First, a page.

Thirty years ago, wanting to probe deeper into the question of what it meant to make home in Tasmania, I enrolled to do my honours year at the University of Tasmania. During a discussion with the secretary of the History Department about my partially formed dissertation ideas, she urged me to read a thesis by a recent graduate whose work had greatly impressed her: one Richard Flanagan. When I read ... (read more)
James Boyce is a Hobart-based writer and historian. His books include Van Diemen’s Land (2008) and Losing Streak: How Tasmania was gamed by the gambling industry (2017). His latest book is Imperial Mud: The Fight for the Fens (2020).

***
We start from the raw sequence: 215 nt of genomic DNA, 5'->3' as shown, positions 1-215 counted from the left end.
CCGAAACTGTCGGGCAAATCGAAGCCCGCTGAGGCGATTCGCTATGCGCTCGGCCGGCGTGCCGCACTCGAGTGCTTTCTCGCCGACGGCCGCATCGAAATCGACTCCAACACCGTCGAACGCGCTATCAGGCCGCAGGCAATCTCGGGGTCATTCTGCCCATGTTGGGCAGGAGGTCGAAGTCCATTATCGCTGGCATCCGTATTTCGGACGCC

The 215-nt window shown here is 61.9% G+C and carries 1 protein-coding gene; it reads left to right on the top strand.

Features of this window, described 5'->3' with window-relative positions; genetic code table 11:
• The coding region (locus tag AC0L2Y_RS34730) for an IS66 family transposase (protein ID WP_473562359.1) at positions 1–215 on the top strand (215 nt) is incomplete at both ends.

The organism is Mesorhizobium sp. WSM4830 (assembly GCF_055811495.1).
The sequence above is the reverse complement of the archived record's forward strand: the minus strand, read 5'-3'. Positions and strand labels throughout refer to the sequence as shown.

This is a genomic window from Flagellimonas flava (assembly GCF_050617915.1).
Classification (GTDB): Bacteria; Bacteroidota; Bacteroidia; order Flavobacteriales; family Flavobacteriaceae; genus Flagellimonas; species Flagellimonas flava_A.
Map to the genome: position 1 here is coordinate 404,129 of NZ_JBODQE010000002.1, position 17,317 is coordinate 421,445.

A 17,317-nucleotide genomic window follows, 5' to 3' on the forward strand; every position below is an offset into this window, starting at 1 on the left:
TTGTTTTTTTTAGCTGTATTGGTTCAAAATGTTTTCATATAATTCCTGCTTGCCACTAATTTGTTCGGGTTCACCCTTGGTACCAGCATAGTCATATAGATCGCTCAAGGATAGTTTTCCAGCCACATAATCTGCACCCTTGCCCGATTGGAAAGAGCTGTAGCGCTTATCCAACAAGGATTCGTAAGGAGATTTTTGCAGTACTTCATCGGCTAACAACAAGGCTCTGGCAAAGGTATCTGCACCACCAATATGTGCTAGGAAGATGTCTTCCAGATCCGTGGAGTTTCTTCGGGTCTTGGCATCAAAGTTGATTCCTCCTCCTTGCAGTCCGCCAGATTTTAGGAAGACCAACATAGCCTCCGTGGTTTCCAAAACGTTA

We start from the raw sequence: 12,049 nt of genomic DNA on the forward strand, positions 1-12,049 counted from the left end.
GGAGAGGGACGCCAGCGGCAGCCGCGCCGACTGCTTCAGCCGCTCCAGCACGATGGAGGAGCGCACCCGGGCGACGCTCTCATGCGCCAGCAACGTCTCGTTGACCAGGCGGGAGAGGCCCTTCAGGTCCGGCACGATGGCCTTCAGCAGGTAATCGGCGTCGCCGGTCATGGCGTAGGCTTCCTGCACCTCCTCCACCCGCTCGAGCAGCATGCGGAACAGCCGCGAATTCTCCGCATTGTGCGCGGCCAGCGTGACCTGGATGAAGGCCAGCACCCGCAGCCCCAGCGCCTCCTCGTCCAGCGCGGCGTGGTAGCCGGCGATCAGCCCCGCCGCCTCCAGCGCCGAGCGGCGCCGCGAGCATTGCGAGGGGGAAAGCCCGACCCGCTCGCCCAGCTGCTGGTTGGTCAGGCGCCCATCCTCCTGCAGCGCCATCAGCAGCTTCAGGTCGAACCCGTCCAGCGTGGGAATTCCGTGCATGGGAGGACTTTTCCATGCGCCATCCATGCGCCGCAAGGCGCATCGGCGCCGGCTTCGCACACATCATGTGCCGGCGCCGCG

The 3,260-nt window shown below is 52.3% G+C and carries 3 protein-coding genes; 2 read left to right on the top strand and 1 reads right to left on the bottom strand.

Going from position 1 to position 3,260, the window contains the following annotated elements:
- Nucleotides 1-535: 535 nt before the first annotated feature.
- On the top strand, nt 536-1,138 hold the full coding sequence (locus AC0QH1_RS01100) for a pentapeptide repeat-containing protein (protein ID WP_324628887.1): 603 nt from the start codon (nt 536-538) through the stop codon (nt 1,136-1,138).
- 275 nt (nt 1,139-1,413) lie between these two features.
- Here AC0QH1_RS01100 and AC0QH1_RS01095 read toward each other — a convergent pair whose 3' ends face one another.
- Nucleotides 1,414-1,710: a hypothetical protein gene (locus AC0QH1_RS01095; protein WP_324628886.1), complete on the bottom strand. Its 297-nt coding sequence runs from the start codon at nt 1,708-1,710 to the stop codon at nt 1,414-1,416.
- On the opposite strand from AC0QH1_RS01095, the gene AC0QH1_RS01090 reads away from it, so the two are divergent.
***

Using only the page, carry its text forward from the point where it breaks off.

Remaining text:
James Boyce reviews 'Toxic: The rotting underbelly of the Tasmanian salmon industry' by Richard Flanagan
June 2021, no. 432 • 26 May 2021
Listen to this article read by its author. Before reading Richard Flanagan’s new book, Toxic: The rotting underbelly of the Tasmanian salmon industry, it is useful to remember that Australia’s southern isle was once the penal colony of Van Diemen’s Land. During the first fifty years of the colony’s existence, a small ruling élite achieved a near monopoly over the island’s mos ... (read more)